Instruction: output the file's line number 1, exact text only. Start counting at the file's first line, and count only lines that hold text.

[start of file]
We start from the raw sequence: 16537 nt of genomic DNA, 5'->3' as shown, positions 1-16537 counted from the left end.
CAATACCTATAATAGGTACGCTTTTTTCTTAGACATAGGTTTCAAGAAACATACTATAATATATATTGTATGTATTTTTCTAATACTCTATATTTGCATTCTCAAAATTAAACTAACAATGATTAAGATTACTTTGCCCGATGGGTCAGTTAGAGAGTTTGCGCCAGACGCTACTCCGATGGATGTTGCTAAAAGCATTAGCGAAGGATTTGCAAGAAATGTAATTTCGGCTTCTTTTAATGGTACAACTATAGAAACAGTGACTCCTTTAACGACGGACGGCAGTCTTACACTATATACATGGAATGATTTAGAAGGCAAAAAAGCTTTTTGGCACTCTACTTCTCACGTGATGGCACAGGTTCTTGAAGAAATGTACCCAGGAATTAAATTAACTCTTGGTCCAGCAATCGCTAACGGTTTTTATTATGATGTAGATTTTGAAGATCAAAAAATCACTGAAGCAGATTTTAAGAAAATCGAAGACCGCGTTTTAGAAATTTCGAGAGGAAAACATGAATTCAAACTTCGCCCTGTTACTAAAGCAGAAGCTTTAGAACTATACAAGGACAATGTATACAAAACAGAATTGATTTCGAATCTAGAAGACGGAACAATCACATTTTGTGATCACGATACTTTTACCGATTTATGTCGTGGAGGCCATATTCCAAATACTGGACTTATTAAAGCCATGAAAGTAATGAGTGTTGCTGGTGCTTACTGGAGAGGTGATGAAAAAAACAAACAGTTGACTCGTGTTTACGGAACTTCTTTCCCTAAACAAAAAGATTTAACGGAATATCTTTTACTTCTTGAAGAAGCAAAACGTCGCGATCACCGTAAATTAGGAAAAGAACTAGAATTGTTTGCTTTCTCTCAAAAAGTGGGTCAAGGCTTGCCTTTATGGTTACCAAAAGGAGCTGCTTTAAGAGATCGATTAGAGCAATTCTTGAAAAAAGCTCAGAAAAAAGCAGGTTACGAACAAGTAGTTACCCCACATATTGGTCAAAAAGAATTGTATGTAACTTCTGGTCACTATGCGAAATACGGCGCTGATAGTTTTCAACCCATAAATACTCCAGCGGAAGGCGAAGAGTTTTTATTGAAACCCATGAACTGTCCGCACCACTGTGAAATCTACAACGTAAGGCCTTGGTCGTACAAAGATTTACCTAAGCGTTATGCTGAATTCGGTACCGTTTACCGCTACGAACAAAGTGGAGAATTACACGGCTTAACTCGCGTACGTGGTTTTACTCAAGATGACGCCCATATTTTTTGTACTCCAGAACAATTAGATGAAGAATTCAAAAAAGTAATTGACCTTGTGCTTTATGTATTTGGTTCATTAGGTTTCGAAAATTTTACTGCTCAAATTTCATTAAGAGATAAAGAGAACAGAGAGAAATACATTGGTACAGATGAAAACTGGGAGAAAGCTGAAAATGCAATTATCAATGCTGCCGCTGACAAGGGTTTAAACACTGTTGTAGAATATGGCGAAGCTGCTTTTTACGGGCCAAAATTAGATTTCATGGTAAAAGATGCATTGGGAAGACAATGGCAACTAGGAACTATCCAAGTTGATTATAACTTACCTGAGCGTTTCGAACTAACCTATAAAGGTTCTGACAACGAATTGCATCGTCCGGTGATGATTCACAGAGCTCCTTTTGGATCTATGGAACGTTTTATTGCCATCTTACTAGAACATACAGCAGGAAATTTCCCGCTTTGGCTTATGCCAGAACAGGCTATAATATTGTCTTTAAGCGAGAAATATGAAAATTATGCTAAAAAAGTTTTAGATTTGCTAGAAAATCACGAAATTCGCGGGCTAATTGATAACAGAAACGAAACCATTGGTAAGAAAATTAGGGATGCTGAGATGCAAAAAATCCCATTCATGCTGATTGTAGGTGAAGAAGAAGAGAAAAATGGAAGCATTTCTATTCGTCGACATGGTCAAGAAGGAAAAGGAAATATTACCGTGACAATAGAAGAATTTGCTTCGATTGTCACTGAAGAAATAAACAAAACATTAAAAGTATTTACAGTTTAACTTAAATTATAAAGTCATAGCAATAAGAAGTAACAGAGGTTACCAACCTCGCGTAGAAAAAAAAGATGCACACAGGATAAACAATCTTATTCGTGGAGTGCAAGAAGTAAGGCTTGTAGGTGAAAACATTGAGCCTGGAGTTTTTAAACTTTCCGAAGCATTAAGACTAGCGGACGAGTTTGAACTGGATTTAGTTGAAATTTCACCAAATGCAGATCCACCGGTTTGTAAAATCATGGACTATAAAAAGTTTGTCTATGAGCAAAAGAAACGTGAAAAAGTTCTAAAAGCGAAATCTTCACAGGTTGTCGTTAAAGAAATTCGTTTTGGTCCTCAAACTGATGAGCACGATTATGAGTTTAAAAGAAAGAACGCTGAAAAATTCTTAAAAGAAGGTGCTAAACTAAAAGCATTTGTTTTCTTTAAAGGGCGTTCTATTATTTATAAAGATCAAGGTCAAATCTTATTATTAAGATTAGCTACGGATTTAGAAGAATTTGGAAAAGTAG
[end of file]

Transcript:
We start from the raw sequence: 16537 nt of genomic DNA, 5'->3' as shown, positions 1-16537 counted from the left end.